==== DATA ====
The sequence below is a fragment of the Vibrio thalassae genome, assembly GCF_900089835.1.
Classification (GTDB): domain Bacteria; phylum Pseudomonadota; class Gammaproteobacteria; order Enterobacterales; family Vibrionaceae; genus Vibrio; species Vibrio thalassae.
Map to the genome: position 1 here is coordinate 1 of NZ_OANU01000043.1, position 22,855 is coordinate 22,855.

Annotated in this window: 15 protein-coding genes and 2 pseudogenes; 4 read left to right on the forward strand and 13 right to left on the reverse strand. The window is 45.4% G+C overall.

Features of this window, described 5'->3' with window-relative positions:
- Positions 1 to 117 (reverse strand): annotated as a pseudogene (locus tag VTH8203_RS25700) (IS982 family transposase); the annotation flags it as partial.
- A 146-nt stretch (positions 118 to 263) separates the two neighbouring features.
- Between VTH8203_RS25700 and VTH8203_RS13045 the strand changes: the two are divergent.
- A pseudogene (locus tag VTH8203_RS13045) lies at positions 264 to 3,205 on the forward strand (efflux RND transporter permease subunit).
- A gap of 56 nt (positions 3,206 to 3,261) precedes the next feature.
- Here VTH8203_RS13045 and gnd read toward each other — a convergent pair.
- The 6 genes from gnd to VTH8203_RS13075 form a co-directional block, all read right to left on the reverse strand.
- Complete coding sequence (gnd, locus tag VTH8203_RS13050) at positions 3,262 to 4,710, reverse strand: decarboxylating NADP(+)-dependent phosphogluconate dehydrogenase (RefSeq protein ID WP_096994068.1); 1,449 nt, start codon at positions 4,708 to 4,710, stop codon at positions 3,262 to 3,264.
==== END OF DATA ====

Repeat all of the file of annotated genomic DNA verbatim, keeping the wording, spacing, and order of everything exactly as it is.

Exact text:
The sequence below is a fragment of the Vibrio thalassae genome, assembly GCF_900089835.1.
Classification (GTDB): domain Bacteria; phylum Pseudomonadota; class Gammaproteobacteria; order Enterobacterales; family Vibrionaceae; genus Vibrio; species Vibrio thalassae.
Map to the genome: position 1 here is coordinate 1 of NZ_OANU01000043.1, position 22,855 is coordinate 22,855.

Annotated in this window: 15 protein-coding genes and 2 pseudogenes; 4 read left to right on the forward strand and 13 right to left on the reverse strand. The window is 45.4% G+C overall.

Features of this window, described 5'->3' with window-relative positions:
- Positions 1 to 117 (reverse strand): annotated as a pseudogene (locus tag VTH8203_RS25700) (IS982 family transposase); the annotation flags it as partial.
- A 146-nt stretch (positions 118 to 263) separates the two neighbouring features.
- Between VTH8203_RS25700 and VTH8203_RS13045 the strand changes: the two are divergent.
- A pseudogene (locus tag VTH8203_RS13045) lies at positions 264 to 3,205 on the forward strand (efflux RND transporter permease subunit).
- A gap of 56 nt (positions 3,206 to 3,261) precedes the next feature.
- Here VTH8203_RS13045 and gnd read toward each other — a convergent pair.
- The 6 genes from gnd to VTH8203_RS13075 form a co-directional block, all read right to left on the reverse strand.
- Complete coding sequence (gnd, locus tag VTH8203_RS13050) at positions 3,262 to 4,710, reverse strand: decarboxylating NADP(+)-dependent phosphogluconate dehydrogenase (RefSeq protein ID WP_096994068.1); 1,449 nt, start codon at positions 4,708 to 4,710, stop codon at positions 3,262 to 3,264.